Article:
3. …but it’s OK in some places for a pharmacist to deny a patient access to medications the pharmacist doesn’t believe in even if the patient has a clear legal right to the drug. Piece by piece we’re losing the Constitution it seems.

  4. There is not a city in this land, one nation-state’s worth of properties, that has solved or can do intellectual chores talking about fighting humans with guns or drugs, poisons or platitudes — all legally dealt with by those of 21 years or more life experiences as individuals. Who respects Sunday School teachers or clerks at supermarkets, anyone at all who would be scaring people with talk about “fights” and “wars” instead of tasks to be done on agendas. Maybe some moral support for the few State delegates to DC would help them get that split Court at least with a full complement for reading letters and writing opinions about their nation-state as up-to-date with UN human rights and protection responsibilities for humans. We are the only humans at Earth, one habitat, and all the DNA that is vital, from all our ancestors within each of us. If there is a get on with it gene , folks, it is going to be an efficiency one for those 50 working years after graduations, marked with reunion reminders.

  5. It is beyond outrageous that the NRA has the power to dictate what doctors discuss with their patients. How on earth is this legal? But how do we turn it around? If Sandy Hook didn’t change things, I don’t know what will. It’s very depressing.

  6. It is also noteworthy that Republicans in Congress have prohibited the CDC from using federal funds for research into the effects of gun ownership since a 1993 study that showed the incidence of injury due to the presence of guns in a home. The NRA would rather the truth about guns never be told.

  7. I will have surgery this Friday. Three weeks ago at the preliminary exam I was asked, “do you feel safe in your home?” I’m 85, married 63 year to a lovely, non-violent person. I answered in the affirmative, puzzled at the reason for the question. Then the light came on. Abuse. The question may be required now, I don’t know. But no question or advice about firearms. Hmm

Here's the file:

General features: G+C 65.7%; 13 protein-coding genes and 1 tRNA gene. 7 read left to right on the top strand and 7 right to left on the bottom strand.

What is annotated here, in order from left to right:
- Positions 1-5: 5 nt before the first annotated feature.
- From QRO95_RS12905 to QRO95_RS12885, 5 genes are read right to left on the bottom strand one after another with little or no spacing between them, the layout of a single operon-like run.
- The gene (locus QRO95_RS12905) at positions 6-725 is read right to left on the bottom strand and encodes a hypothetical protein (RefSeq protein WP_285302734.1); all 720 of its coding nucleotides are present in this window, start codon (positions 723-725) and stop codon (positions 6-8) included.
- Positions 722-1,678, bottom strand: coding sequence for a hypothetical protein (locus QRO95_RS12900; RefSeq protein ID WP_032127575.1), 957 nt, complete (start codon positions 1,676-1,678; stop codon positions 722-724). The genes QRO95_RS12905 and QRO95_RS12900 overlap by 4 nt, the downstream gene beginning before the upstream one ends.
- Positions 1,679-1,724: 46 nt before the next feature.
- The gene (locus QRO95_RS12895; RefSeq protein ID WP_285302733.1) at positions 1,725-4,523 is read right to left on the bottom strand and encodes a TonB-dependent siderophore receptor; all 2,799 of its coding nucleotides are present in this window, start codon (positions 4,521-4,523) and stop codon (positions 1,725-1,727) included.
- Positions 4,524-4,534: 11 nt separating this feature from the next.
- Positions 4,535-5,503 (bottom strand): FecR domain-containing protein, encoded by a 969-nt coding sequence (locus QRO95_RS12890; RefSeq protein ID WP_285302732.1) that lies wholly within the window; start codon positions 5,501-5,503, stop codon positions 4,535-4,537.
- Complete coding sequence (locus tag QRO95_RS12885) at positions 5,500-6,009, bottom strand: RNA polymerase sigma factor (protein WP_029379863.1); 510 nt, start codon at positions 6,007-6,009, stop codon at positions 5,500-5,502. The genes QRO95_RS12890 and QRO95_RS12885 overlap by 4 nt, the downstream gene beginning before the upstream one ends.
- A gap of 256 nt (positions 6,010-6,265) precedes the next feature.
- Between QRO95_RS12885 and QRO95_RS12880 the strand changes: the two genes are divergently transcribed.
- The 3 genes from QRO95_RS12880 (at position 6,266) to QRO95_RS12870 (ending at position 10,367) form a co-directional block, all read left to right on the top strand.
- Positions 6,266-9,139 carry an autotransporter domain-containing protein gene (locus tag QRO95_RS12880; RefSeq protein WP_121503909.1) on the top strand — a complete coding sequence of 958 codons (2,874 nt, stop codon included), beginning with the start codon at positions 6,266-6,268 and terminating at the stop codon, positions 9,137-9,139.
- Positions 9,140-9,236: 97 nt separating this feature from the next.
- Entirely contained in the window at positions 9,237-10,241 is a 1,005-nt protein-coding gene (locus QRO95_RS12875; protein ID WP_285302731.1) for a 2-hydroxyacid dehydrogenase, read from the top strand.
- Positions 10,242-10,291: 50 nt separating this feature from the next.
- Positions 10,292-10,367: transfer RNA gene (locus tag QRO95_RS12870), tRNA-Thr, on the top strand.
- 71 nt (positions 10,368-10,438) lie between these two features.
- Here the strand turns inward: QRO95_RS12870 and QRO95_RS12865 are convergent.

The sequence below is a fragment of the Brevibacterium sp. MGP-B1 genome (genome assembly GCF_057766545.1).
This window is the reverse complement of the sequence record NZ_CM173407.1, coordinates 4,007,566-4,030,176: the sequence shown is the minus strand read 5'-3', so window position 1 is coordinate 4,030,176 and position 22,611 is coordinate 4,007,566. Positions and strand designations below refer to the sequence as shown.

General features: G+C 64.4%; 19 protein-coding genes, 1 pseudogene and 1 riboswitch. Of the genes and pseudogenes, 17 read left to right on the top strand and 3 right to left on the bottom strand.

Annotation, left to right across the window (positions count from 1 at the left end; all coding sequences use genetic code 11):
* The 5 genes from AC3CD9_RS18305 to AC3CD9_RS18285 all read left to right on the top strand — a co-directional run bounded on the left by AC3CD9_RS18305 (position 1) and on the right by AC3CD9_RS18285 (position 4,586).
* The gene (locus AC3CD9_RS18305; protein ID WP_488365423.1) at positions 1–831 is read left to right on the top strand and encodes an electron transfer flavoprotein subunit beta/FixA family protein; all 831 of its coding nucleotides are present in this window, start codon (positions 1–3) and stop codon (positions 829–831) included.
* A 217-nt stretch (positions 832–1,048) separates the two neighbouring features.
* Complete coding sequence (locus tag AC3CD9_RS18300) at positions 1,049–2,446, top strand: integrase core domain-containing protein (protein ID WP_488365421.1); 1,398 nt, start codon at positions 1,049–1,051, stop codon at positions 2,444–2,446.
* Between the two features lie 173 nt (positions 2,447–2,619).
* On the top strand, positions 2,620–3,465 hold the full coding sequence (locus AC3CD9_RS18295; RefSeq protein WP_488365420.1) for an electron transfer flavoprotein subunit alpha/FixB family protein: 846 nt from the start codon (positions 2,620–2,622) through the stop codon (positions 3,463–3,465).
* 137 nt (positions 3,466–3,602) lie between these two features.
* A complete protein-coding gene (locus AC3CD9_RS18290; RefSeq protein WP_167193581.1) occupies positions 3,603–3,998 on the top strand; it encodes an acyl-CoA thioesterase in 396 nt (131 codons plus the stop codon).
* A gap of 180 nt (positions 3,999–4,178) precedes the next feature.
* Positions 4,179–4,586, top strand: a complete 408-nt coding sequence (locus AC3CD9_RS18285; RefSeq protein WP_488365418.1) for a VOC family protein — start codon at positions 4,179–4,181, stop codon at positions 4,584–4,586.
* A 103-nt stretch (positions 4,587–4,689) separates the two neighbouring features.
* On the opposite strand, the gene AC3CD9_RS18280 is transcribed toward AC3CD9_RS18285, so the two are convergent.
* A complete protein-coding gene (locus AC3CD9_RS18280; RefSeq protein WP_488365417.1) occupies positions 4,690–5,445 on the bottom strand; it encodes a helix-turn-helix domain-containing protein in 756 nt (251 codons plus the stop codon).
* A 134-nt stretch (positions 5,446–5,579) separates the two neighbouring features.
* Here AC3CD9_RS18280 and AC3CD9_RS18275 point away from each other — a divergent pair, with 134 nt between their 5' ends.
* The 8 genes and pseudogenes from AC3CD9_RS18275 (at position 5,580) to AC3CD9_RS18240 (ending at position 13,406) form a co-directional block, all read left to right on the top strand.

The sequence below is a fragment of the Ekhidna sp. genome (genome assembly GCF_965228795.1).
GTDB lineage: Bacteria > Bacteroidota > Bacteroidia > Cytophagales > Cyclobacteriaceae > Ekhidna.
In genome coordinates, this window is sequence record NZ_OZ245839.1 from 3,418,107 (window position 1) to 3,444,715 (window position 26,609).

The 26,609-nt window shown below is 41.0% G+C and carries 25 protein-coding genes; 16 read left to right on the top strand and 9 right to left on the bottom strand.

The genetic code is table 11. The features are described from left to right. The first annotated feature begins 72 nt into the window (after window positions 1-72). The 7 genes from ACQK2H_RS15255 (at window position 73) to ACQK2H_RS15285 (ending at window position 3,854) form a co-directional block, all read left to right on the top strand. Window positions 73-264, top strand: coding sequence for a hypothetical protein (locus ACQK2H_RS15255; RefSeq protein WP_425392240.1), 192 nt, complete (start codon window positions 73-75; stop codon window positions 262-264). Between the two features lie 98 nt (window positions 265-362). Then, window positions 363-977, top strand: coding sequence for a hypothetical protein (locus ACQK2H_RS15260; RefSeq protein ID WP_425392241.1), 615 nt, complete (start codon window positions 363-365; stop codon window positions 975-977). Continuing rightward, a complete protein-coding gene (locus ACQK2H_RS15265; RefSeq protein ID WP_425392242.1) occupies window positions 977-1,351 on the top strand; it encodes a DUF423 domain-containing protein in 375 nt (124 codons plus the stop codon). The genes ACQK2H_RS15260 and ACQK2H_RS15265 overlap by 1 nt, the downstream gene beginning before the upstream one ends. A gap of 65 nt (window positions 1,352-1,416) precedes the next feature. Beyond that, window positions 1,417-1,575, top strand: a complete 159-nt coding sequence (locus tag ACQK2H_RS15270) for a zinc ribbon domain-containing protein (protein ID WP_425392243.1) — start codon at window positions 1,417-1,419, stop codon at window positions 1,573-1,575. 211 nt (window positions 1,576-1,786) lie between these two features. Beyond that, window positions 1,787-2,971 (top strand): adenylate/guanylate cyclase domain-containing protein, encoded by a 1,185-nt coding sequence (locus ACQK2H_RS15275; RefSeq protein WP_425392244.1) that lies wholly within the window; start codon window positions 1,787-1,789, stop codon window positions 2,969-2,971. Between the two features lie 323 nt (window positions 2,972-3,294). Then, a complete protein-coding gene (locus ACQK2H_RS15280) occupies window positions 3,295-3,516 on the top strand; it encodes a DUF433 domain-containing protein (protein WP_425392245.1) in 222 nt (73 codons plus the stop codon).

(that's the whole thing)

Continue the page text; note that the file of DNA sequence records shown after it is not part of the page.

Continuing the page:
8. It is required now Wayne. I was asked a similar question when I visited the ER a few years ago. Sad isn’t it?

  9. We have plenty of evidence that society can bring about revolutionary and even impossible changes when society focuses on a purpose.
    I have faith that one of you sharp people will start a movement leading to a constitutional amendment if not a convention. The NRA would have you believe that the Constitution is sacred; cannot be changed. Take up the challenge !!

  10. http://www.politifact.com/punditfact/statements/2015/aug/27/nicholas-kristof/more-americans-killed-guns-1968-all-wars-says-colu/

    “More Americans have died from guns in the United States since 1968 than on battlefields of all the wars in American history.”
    Deaths from warfare since 1776 > 1,396,733.
    Deaths caused by firearms in the USA since 1968 > TOTAL, 1968-2015 = 1,516,863.

    It is important note this figure 1,516,863 is not all homicides or murder.
    Homicides represent a minority of gun deaths, with suicides comprising the biggest share. In 2013, according to CDC data, 63 percent of gun-related deaths were from suicides, 33 percent were from homicides.

    What is the answer or answers???? Are any politically feasible????

  11. The part of the equation that really rankles my soul is that the NRA is an advertising agency hired by the gun industry to sell killing machinery. Not a very high purpose but they have we the people and our government acting like trained monkeys. To me it’s another bizarre situation where we are so easily distracted by entertainment on pervasive media that we completely forget about what’s important and chase squirrels.